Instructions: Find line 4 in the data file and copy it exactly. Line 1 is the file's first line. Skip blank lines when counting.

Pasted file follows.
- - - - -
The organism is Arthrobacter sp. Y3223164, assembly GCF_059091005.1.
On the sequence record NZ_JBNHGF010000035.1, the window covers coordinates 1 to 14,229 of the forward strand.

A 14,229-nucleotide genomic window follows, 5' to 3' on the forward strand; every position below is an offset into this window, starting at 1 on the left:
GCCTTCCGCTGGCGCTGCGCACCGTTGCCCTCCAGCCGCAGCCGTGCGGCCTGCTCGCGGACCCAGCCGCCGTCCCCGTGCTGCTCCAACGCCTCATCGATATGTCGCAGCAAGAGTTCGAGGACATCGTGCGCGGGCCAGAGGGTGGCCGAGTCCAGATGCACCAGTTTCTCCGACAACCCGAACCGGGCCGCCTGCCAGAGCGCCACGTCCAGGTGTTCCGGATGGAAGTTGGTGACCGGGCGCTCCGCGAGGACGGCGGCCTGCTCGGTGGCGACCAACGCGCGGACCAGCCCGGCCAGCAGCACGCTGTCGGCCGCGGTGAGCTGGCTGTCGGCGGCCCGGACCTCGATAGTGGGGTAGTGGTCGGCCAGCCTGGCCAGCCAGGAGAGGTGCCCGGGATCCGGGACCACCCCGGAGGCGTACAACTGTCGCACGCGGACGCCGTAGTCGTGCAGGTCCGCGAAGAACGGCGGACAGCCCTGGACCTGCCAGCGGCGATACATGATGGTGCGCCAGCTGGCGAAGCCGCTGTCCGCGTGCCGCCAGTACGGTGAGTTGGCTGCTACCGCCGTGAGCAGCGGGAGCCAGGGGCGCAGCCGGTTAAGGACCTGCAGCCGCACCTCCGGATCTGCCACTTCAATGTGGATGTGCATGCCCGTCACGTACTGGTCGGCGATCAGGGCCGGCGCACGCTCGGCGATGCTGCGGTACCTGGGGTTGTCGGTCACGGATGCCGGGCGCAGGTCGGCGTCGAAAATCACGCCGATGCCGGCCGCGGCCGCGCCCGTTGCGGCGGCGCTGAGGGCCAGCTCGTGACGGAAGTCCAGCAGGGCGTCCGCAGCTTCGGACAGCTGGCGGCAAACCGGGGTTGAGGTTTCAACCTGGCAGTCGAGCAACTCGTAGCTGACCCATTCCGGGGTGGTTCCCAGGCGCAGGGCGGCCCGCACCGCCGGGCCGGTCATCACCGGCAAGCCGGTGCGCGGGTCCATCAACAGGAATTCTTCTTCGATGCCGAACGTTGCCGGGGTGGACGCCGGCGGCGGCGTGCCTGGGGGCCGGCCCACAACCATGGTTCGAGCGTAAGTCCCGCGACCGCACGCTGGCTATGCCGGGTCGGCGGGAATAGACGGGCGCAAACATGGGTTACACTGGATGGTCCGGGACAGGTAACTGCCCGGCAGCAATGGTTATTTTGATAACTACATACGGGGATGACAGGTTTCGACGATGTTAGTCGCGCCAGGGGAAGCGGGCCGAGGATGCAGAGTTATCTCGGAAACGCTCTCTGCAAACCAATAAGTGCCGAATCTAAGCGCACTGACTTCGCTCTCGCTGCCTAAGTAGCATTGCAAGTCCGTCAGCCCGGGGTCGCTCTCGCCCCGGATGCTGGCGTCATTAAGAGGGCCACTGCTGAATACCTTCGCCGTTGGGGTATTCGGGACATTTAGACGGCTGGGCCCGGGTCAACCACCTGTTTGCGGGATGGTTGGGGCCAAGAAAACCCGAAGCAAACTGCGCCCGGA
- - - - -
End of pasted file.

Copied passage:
GCCTTCCGCTGGCGCTGCGCACCGTTGCCCTCCAGCCGCAGCCGTGCGGCCTGCTCGCGGACCCAGCCGCCGTCCCCGTGCTGCTCCAACGCCTCATCGATATGTCGCAGCAAGAGTTCGAGGACATCGTGCGCGGGCCAGAGGGTGGCCGAGTCCAGATGCACCAGTTTCTCCGACAACCCGAACCGGGCCGCCTGCCAGAGCGCCACGTCCAGGTGTTCCGGATGGAAGTTGGTGACCGGGCGCTCCGCGAGGACGGCGGCCTGCTCGGTGGCGACCAACGCGCGGACCAGCCCGGCCAGCAGCACGCTGTCGGCCGCGGTGAGCTGGCTGTCGGCGGCCCGGACCTCGATAGTGGGGTAGTGGTCGGCCAGCCTGGCCAGCCAGGAGAGGTGCCCGGGATCCGGGACCACCCCGGAGGCGTACAACTGTCGCACGCGGACGCCGTAGTCGTGCAGGTCCGCGAAGAACGGCGGACAGCCCTGGACCTGCCAGCGGCGATACATGATGGTGCGCCAGCTGGCGAAGCCGCTGTCCGCGTGCCGCCAGTACGGTGAGTTGGCTGCTACCGCCGTGAGCAGCGGGAGCCAGGGGCGCAGCCGGTTAAGGACCTGCAGCCGCACCTCCGGATCTGCCACTTCAATGTGGATGTGCATGCCCGTCACGTACTGGTCGGCGATCAGGGCCGGCGCACGCTCGGCGATGCTGCGGTACCTGGGGTTGTCGGTCACGGATGCCGGGCGCAGGTCGGCGTCGAAAATCACGCCGATGCCGGCCGCGGCCGCGCCCGTTGCGGCGGCGCTGAGGGCCAGCTCGTGACGGAAGTCCAGCAGGGCGTCCGCAGCTTCGGACAGCTGGCGGCAAACCGGGGTTGAGGTTTCAACCTGGCAGTCGAGCAACTCGTAGCTGACCCATTCCGGGGTGGTTCCCAGGCGCAGGGCGGCCCGCACCGCCGGGCCGGTCATCACCGGCAAGCCGGTGCGCGGGTCCATCAACAGGAATTCTTCTTCGATGCCGAACGTTGCCGGGGTGGACGCCGGCGGCGGCGTGCCTGGGGGCCGGCCCACAACCATGGTTCGAGCGTAAGTCCCGCGACCGCACGCTGGCTATGCCGGGTCGGCGGGAATAGACGGGCGCAAACATGGGTTACACTGGATGGTCCGGGACAGGTAACTGCCCGGCAGCAATGGTTATTTTGATAACTACATACGGGGATGACAGGTTTCGACGATGTTAGTCGCGCCAGGGGAAGCGGGCCGAGGATGCAGAGTTATCTCGGAAACGCTCTCTGCAAACCAATAAGTGCCGAATCTAAGCGCACTGACTTCGCTCTCGCTGCCTAAGTAGCATTGCAAGTCCGTCAGCCCGGGGTCGCTCTCGCCCCGGATGCTGGCGTCATTAAGAGGGCCACTGCTGAATACCTTCGCCGTTGGGGTATTCGGGACATTTAGACGGCTGGGCCCGGGTCAACCACCTGTTTGCGGGATGGTTGGGGCCAAGAAAACCCGAAGCAAACTGCGCCCGGA